Availability Heuristic: After hearing about a plane crash on television, many individuals will be afraid to fly even though the likelihood that they were in more danger was slight because when they think about flying, this plane crash will be the first thing that pops into their mind.
Representativeness Heuristic: When people think of basketball players, they often think they are tall and may assume that simply because someone is tall, they are interested in basketball.
- The Difference Between Proactive and Retroactive Interference
Proactive Interference: Older information makes it more difficult to carry out the present task.
Retroactive Interference: Newer information pushes out older, similar information.
In order to keep these terms distinct from one another, it is good to begin with the term “retro,” which most students will understand means old. In retroactive interreference, the old information is forgotten. In proactive interference, it is the current task that is made more difficult because old information is prohibiting the learning of the new information.
Proactive Interference: If a person learns to drive on a stick shift car and then switches to an automatic, they will often look for the clutch and the gear shift, thus disrupting the task at hand (driving the automatic).
Retroactive Interference: If a student had a locker last year and are assigned a new locker this year, they will likely forget their locker combination from the previous year.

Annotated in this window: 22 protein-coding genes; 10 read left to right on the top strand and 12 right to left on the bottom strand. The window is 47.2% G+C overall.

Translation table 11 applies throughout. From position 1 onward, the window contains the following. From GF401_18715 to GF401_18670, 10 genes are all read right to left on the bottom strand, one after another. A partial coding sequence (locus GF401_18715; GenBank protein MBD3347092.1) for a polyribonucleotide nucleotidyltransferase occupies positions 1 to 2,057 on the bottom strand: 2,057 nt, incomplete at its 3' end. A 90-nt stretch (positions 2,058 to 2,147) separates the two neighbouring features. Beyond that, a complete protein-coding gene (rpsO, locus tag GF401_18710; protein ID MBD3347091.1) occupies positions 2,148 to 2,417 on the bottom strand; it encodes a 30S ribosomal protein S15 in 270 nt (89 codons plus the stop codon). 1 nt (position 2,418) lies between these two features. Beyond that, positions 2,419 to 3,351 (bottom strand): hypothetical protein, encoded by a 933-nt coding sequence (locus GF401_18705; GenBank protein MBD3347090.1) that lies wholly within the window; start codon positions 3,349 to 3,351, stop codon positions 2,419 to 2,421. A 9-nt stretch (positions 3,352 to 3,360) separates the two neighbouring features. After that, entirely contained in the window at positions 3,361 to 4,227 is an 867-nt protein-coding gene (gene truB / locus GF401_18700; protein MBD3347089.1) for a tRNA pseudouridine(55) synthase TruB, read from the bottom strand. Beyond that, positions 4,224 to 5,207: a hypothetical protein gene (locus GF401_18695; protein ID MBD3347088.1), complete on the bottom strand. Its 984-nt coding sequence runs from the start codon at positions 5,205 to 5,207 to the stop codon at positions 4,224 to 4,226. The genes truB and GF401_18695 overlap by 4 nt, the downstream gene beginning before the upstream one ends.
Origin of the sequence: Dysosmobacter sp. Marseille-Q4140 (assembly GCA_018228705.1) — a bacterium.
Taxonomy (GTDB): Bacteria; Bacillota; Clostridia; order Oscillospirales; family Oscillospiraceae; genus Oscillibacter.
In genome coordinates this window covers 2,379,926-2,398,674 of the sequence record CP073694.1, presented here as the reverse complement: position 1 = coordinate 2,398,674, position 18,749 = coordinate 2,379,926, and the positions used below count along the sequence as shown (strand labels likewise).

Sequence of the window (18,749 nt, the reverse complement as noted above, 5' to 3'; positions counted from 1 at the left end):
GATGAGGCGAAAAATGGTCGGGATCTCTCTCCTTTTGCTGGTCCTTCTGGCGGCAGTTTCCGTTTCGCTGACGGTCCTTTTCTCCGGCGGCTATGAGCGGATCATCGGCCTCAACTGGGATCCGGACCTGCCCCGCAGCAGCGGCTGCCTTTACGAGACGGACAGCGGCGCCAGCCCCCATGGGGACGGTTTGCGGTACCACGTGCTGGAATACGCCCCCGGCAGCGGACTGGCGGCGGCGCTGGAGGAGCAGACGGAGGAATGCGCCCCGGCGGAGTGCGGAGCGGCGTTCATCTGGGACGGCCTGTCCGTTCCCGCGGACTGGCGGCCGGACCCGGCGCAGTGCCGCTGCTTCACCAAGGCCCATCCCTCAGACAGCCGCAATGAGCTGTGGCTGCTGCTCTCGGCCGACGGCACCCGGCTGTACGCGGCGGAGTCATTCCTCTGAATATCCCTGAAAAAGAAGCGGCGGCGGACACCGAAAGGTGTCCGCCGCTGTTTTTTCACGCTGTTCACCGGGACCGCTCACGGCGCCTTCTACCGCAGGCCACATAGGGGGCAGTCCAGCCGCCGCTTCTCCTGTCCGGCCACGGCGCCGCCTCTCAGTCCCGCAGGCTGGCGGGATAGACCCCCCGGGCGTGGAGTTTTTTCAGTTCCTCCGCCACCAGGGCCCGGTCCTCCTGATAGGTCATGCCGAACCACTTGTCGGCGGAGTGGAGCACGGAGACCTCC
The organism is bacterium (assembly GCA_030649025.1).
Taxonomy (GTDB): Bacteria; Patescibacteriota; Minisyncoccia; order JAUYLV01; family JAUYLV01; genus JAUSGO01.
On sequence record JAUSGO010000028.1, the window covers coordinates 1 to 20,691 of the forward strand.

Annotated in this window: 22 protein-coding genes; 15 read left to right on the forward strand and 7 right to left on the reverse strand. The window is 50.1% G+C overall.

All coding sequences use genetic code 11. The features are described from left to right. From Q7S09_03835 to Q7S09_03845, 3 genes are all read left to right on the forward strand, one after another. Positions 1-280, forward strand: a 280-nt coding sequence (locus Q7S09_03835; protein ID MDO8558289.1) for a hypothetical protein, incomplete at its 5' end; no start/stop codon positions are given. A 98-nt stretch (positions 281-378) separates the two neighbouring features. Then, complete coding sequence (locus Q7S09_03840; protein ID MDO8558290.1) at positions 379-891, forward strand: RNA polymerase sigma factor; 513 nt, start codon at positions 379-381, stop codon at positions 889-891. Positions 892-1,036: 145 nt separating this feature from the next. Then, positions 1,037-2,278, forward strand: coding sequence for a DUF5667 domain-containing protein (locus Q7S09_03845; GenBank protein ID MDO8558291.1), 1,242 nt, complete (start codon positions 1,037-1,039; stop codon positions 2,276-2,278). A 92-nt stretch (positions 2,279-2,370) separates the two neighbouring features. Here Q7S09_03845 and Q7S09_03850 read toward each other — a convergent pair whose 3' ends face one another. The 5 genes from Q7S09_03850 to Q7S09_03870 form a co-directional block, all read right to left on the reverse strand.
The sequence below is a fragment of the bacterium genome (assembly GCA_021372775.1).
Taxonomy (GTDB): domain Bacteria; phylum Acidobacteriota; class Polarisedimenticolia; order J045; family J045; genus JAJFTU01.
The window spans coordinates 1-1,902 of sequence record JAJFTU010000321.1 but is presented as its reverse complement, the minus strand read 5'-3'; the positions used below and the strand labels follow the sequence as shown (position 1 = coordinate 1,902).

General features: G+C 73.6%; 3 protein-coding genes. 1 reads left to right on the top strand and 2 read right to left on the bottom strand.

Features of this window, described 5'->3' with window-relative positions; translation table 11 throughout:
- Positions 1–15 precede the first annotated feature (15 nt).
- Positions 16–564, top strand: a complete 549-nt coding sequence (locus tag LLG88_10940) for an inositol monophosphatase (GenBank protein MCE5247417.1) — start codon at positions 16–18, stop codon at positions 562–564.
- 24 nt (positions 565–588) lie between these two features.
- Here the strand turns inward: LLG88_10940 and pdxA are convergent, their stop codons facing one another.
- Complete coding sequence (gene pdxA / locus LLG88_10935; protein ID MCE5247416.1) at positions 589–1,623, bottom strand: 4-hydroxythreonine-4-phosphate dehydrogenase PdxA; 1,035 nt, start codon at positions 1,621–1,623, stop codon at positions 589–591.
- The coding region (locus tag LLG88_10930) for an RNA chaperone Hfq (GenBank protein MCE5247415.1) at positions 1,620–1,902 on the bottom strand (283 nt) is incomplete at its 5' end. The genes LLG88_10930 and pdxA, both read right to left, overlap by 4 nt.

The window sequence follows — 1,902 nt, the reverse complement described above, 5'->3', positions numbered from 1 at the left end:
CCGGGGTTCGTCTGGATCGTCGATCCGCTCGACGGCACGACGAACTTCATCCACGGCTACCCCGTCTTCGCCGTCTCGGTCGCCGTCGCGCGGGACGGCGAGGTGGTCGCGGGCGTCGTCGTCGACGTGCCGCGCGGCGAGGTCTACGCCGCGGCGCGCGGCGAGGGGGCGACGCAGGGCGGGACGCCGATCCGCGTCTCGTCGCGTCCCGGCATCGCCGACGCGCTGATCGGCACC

Taking a few extra minutes to compare and contrast these terms and have students connect them to real-life situations should go far in helping students to remember the meaning and keep these terms distinct from one another.
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Laura Brandt currently teaches AP® Psychology at Libertyville High School in the Chicago suburbs and online at the Center for Talent Development through Northwestern University. She has taught AP® Psychology since 1997 and has served as a reader, table leader, and question leader for the AP® Psychology Exam. She also serves as an examiner for the IB Psychology. Laura was awarded the Excellence in Teaching award from the American Psychological Association and recognized with the Margaret Moffett Teaching Award from the Society for the Teaching of Psychology. She was also a finalist for the Illinois Teacher of the Year. Laura earned her master’s degree in U.S. History at Northern Illinois University, a master’s degree in Psychology from DePaul University in Chicago, and her administrative certificate form Concordia University. She is currently working on her Ed.D. in Curriculum and Instruction.